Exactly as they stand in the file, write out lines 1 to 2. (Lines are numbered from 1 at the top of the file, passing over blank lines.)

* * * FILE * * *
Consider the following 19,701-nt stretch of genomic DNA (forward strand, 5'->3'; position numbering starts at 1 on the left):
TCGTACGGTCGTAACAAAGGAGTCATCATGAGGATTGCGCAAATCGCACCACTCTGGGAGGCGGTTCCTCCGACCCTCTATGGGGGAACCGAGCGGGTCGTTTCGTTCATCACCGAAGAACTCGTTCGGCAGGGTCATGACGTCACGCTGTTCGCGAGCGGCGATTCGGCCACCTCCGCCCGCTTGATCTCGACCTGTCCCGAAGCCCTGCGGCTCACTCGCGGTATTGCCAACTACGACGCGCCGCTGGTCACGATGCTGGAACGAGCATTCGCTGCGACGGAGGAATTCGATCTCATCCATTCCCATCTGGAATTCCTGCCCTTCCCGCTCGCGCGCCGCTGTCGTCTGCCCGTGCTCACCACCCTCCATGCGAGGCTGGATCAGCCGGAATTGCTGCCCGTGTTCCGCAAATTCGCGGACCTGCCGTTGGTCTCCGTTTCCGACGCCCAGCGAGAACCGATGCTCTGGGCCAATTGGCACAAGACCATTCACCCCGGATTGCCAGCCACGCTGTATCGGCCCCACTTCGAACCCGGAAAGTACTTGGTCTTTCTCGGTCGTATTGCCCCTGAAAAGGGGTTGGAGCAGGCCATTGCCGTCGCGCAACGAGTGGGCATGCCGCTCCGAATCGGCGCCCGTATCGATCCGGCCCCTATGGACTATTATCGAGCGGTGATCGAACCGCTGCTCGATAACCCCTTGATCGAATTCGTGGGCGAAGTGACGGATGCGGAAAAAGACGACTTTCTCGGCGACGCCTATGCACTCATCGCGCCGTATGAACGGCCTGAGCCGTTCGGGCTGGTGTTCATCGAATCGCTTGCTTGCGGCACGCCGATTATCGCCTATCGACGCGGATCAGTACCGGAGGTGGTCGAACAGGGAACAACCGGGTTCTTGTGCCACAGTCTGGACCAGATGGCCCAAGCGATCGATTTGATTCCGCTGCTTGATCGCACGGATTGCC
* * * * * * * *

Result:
Consider the following 19,701-nt stretch of genomic DNA (forward strand, 5'->3'; position numbering starts at 1 on the left):
TCGTACGGTCGTAACAAAGGAGTCATCATGAGGATTGCGCAAATCGCACCACTCTGGGAGGCGGTTCCTCCGACCCTCTATGGGGGAACCGAGCGGGTCGTTTCGTTCATCACCGAAGAACTCGTTCGGCAGGGTCATGACGTCACGCTGTTCGCGAGCGGCGATTCGGCCACCTCCGCCCGCTTGATCTCGACCTGTCCCGAAGCCCTGCGGCTCACTCGCGGTATTGCCAACTACGACGCGCCGCTGGTCACGATGCTGGAACGAGCATTCGCTGCGACGGAGGAATTCGATCTCATCCATTCCCATCTGGAATTCCTGCCCTTCCCGCTCGCGCGCCGCTGTCGTCTGCCCGTGCTCACCACCCTCCATGCGAGGCTGGATCAGCCGGAATTGCTGCCCGTGTTCCGCAAATTCGCGGACCTGCCGTTGGTCTCCGTTTCCGACGCCCAGCGAGAACCGATGCTCTGGGCCAATTGGCACAAGACCATTCACCCCGGATTGCCAGCCACGCTGTATCGGCCCCACTTCGAACCCGGAAAGTACTTGGTCTTTCTCGGTCGTATTGCCCCTGAAAAGGGGTTGGAGCAGGCCATTGCCGTCGCGCAACGAGTGGGCATGCCGCTCCGAATCGGCGCCCGTATCGATCCGGCCCCTATGGACTATTATCGAGCGGTGATCGAACCGCTGCTCGATAACCCCTTGATCGAATTCGTGGGCGAAGTGACGGATGCGGAAAAAGACGACTTTCTCGGCGACGCCTATGCACTCATCGCGCCGTATGAACGGCCTGAGCCGTTCGGGCTGGTGTTCATCGAATCGCTTGCTTGCGGCACGCCGATTATCGCCTATCGACGCGGATCAGTACCGGAGGTGGTCGAACAGGGAACAACCGGGTTCTTGTGCCACAGTCTGGACCAGATGGCCCAAGCGATCGATTTGATTCCGCTGCTTGATCGCACGGATTGCC